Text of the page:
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E-cigarettes heat up a liquid containing nicotine, which is then inhaled. They are considered to be less harmful than traditional cigarettes and the British Medical Association has suggested they should be licensed as medicine, which would allow doctors to recommend them to smokers trying to quit.
Mr Khan said: “In my review I have considered a range of critical interventions that will make the most difference. For example, I’ve looked at the promotion of vaping as a less harmful alternative; a greater role for the NHS in ending smoking and the need to tackle illicit tobacco sales”
He added: “Tobacco is the single largest cause of preventable illness and death, with a quarter of deaths from all cancers estimated to be from smoking in 2019.
“Despite national progress such as the ban on indoor smoking implemented in 2007, smoking remains very high in certain parts of the country – particularly in poorer areas.”
“I have been tasked by the Health and Social Care Secretary to help the government achieve its ambition to be smokefree by 2030. The evidence is clear that taking action on smoking will be critical to dramatically improving the health and wealth of the nation.
“Smoking costs society around £17 billion, of which the NHS alone spends £2.5 billion a year on treating smokers, and that cost is spiralling. A greater focus on prevention is needed.”
His findings will contribute to the Government’s Health Disparities White Paper, designed partly to cut huge differences in life expectancy across the country, and a planned Tobacco Control Plan for England. Both are due to be published this year.
The Government sees reducing health differences as a key part of its “levelling up” agenda. Currently, life expectancy varies wildly by location, with men from Blackpool, in the North West, living 74 years on average, while men in Kensington and Chelsea in London live an average of 84 years.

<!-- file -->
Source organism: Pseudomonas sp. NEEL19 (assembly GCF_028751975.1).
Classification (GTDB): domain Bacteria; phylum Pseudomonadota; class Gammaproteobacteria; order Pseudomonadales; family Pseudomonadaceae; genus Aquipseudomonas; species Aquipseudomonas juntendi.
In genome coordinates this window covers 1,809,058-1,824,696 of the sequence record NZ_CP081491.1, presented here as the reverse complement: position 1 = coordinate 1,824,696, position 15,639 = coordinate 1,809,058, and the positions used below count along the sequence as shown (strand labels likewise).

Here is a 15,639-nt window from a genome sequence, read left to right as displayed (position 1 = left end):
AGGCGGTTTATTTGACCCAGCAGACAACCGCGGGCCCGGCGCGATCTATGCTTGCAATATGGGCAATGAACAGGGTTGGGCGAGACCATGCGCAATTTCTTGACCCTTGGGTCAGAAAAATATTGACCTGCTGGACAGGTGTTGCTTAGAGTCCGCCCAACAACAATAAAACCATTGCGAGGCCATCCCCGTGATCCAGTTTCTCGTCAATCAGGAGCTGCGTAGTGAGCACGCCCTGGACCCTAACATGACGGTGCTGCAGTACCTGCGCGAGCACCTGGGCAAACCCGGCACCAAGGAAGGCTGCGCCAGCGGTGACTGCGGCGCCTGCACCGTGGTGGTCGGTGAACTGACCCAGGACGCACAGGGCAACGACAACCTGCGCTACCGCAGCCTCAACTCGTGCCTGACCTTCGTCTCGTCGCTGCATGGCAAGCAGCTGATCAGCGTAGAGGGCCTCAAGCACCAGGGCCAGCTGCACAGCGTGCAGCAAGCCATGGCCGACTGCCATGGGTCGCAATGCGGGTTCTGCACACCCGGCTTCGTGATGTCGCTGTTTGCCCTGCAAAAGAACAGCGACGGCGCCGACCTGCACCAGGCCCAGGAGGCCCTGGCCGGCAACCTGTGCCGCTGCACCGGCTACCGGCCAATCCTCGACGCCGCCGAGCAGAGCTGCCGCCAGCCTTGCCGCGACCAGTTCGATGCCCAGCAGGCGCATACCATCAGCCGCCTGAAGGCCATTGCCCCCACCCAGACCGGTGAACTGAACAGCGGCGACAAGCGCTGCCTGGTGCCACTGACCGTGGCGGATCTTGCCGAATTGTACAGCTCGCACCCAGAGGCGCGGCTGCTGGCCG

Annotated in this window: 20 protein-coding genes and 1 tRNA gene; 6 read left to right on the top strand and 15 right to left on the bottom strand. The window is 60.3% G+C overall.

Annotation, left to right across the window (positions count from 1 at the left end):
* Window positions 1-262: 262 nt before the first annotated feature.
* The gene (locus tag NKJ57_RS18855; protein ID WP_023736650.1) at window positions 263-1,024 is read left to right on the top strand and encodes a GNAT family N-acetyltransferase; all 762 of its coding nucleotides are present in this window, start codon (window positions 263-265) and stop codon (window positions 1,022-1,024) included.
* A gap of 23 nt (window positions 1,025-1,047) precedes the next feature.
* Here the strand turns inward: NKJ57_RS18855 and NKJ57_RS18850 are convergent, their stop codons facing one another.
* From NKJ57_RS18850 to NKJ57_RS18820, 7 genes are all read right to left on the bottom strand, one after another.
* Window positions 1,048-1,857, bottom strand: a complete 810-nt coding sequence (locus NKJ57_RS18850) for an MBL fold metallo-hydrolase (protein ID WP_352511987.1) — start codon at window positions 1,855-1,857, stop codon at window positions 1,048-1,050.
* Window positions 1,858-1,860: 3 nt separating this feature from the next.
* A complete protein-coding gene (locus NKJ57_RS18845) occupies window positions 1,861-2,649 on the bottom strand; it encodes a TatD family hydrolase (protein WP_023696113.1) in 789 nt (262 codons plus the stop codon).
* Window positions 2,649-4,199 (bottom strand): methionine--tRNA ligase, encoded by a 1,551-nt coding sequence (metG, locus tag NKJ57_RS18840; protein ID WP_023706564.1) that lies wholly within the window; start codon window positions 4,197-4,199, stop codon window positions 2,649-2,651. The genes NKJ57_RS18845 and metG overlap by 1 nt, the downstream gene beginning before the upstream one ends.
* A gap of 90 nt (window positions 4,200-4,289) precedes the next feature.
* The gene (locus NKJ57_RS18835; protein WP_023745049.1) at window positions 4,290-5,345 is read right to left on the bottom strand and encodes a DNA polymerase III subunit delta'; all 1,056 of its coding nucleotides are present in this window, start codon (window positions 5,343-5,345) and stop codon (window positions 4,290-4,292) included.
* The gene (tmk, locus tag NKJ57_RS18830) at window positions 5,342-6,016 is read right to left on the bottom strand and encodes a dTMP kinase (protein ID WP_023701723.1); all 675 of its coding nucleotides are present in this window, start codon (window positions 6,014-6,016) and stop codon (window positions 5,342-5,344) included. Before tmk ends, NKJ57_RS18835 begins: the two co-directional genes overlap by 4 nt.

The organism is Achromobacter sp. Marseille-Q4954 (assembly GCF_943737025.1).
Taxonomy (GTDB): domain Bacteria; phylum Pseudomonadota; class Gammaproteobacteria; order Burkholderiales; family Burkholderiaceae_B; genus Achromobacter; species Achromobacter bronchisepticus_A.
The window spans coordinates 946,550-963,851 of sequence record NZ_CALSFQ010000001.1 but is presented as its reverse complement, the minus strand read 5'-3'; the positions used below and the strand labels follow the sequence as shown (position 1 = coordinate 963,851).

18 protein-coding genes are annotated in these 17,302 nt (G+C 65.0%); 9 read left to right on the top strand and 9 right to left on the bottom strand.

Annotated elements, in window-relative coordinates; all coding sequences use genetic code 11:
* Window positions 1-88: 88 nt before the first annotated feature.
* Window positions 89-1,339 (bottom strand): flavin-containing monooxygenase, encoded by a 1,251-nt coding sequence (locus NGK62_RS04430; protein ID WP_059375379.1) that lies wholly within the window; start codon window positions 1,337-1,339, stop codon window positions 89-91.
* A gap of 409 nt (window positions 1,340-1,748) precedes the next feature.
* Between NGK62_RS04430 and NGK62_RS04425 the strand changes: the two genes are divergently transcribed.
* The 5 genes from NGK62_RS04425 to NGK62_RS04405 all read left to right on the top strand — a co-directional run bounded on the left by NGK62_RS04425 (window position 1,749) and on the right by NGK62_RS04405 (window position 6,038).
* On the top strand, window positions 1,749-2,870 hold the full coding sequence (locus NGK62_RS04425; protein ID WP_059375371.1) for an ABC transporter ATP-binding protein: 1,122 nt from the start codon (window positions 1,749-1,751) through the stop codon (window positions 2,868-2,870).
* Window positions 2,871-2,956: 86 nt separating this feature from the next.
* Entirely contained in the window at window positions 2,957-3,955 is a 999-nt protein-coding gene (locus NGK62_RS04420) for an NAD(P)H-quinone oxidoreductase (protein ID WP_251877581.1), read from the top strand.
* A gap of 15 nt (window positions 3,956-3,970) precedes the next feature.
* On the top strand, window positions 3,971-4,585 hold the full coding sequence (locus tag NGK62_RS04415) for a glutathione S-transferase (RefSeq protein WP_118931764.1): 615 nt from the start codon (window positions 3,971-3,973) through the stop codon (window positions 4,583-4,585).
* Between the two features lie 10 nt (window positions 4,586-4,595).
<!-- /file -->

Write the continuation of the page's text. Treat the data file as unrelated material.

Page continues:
Reducing smoking would also provide a boost to household finances, with the average smoker spending £2,000-a-year on tobacco on average.
Anti-tobacco campaigners initially feared that e-cigarettes might prove attractive to non-smokers. But this does not appear to have happened and it’s now thought vaping can be promoted as a less harmful alternative for existing smokers.
A report published by the All-Party Parliamentary Group on Smoking and Health, which supports efforts to cut smoking, found: “Concerns that use of e-cigarettes among young people would grow rapidly and provide a new pathway into smoking have not materialised in the UK to date.”
It continued: “The vast majority of e-cigarettes are being used by adult smokers to help them quit smoking, cut down or prevent relapse.”
But there is concern that the Government will fail to meet its goal of making England “smoke free”, which it defines as fewer than one in 20 people smoking.
Conservative MP Bob Blackman, chair of the all-party group, said: “If we do carry on as we are, we will be lucky if we make England smoke-free by 2046, as opposed to 2030.
“Roughly 300 young people start smoking every day. When someone is hooked on smoking, they will almost certainly die prematurely. Radical action has to be taken.”
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